PA 14-168—sSB 35

Public Health Committee

Appropriations Committee

Judiciary Committee


SUMMARY: This act makes several changes affecting medical group practices, medical foundations, the certificate of need (CON) process for health care facilities, and hospital conversions from nonprofit to for-profit. Specifically, it:

1. requires parties to certain transactions that materially change the business or corporate structure of a medical group practice to notify the attorney general (AG) ( 1);

2. requires parties to certain transactions involving a hospital, hospital group, or health care provider that are subject to federal antitrust review to (a) notify the AG and (b) upon request, provide him a copy of the information filed with the federal agencies ( 1);

3. requires the AG to maintain and use any of the above written information he receives in compliance with the Connecticut Antitrust Act ( 1);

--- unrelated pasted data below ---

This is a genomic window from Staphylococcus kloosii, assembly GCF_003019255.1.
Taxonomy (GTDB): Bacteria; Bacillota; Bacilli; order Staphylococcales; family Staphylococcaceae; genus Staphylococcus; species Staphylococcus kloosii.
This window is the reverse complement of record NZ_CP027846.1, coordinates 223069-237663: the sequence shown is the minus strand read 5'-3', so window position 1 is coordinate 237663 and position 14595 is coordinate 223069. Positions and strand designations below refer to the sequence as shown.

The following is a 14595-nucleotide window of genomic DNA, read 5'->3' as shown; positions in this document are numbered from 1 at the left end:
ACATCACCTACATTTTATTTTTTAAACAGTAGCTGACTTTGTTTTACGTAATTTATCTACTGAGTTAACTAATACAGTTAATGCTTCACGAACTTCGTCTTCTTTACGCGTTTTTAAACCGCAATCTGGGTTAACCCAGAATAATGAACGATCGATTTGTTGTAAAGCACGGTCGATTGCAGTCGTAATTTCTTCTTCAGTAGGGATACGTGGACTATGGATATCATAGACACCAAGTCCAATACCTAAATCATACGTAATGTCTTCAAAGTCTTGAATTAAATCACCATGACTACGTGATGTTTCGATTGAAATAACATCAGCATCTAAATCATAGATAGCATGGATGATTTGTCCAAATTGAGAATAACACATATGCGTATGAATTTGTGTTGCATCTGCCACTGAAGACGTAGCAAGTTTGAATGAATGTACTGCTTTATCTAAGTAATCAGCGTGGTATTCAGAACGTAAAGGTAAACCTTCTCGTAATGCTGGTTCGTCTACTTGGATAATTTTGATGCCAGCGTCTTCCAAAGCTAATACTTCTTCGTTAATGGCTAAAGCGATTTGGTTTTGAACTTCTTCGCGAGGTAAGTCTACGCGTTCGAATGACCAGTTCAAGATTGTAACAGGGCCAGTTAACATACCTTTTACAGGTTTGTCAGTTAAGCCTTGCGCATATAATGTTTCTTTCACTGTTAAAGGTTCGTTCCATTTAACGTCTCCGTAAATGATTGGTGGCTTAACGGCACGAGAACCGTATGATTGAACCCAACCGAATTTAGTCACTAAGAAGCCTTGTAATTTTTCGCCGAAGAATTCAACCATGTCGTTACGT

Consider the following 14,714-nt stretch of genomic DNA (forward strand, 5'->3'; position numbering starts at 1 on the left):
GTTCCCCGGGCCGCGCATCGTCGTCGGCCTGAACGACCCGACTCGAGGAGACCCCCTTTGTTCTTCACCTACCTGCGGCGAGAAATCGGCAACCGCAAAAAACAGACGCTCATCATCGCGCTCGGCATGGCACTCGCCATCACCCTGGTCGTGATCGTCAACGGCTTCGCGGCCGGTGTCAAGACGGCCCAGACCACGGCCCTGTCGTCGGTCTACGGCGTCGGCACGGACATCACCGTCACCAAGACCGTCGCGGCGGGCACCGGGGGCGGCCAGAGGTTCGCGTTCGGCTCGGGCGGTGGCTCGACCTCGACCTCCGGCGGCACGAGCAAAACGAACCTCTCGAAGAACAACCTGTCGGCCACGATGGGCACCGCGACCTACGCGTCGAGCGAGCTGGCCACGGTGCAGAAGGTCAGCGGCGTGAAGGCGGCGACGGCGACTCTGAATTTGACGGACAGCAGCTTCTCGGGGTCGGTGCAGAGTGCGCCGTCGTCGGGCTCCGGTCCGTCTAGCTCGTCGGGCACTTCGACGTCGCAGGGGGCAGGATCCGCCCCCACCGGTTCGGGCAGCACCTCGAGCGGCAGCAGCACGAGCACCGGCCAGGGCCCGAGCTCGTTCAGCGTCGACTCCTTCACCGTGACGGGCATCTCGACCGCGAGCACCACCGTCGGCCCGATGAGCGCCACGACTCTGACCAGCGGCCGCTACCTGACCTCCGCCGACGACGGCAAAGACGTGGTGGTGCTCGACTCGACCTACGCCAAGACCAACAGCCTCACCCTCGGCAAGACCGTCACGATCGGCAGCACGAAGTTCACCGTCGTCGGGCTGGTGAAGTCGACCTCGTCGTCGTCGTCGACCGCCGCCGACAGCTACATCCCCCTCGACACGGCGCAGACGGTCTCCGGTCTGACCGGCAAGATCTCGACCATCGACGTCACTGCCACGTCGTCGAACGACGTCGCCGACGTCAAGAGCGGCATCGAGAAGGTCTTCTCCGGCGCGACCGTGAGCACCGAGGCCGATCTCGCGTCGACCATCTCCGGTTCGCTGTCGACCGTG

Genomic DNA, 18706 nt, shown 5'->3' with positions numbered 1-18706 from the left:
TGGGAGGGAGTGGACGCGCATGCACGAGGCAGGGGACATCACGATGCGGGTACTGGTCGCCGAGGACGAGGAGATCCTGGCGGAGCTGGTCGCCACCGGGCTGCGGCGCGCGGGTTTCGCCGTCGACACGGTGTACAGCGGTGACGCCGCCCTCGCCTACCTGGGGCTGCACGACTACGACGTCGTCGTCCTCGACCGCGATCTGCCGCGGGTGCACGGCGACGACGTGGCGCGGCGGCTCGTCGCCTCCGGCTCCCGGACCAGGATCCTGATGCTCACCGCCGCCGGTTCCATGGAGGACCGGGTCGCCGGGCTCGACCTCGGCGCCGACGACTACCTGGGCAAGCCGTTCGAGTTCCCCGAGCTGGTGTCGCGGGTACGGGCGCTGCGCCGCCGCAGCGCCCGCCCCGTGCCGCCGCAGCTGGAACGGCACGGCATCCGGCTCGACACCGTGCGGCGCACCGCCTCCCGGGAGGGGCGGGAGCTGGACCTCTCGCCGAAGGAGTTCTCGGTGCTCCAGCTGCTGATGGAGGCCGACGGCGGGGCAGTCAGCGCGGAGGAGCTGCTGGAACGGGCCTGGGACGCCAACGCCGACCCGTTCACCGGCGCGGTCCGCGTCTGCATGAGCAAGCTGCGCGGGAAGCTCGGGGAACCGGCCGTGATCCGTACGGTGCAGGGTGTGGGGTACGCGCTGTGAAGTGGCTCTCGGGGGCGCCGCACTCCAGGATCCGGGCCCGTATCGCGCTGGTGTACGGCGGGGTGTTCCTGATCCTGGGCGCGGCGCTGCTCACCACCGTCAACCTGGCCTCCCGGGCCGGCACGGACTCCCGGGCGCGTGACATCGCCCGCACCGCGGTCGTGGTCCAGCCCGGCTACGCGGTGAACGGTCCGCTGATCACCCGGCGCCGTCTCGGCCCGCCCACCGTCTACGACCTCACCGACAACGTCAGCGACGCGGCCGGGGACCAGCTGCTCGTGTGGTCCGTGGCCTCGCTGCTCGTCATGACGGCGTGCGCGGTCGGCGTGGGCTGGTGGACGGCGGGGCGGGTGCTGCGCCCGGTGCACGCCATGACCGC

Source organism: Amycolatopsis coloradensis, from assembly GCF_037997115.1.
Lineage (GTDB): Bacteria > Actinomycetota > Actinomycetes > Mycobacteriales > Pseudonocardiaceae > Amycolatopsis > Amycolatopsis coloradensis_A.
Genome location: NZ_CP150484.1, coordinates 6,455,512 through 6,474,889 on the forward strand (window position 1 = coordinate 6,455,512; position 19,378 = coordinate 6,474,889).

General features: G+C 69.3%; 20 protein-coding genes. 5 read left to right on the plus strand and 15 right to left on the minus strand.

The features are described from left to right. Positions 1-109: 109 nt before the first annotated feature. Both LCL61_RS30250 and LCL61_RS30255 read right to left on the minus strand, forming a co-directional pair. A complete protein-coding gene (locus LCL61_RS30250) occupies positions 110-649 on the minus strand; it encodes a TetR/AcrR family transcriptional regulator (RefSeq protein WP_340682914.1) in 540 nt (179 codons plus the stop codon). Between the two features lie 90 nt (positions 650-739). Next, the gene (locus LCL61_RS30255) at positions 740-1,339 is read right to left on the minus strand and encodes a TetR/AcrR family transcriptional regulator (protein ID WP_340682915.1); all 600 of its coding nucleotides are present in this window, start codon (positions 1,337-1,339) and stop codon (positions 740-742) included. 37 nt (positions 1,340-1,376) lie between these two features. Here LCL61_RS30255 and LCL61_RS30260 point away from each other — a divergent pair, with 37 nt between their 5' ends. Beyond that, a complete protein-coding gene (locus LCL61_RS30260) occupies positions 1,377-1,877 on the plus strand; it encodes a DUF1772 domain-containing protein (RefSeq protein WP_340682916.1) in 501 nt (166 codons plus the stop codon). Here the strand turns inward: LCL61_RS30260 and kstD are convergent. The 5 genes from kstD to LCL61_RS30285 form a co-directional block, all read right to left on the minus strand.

4. requires (a) hospitals and hospital systems with affiliated group practices and (b) unaffiliated group practices with 30 or more physicians to annually report specified information to the AG and Department of Public Health (DPH) ( 1);

5. allows a for-profit hospital or health system to organize and become a medical foundation member, limits who may serve on a foundation's board of directors, and changes medical foundation reporting requirements ( 2 & 3);

6. requires hospital personnel to ask patients, upon admission, whether the patient wants the hospital to notify his or her doctor of the admission ( 4);

7. requires a CON for the ownership transfer of certain group medical practices to a hospital or specified health care entities, and makes related changes ( 5-8);

8. adds to the factors DPH's Office of Health Care Access (OHCA) must consider when reviewing a CON application ( 7); and

9. for hospital conversions, requires the purchaser and hospital to hold a hearing on the CON determination letter, allows conditions to be placed on the conversion's approval, and changes one factor in the DPH commissioner's consideration of whether to approve the application ( 9-11).

The act also makes technical and conforming changes.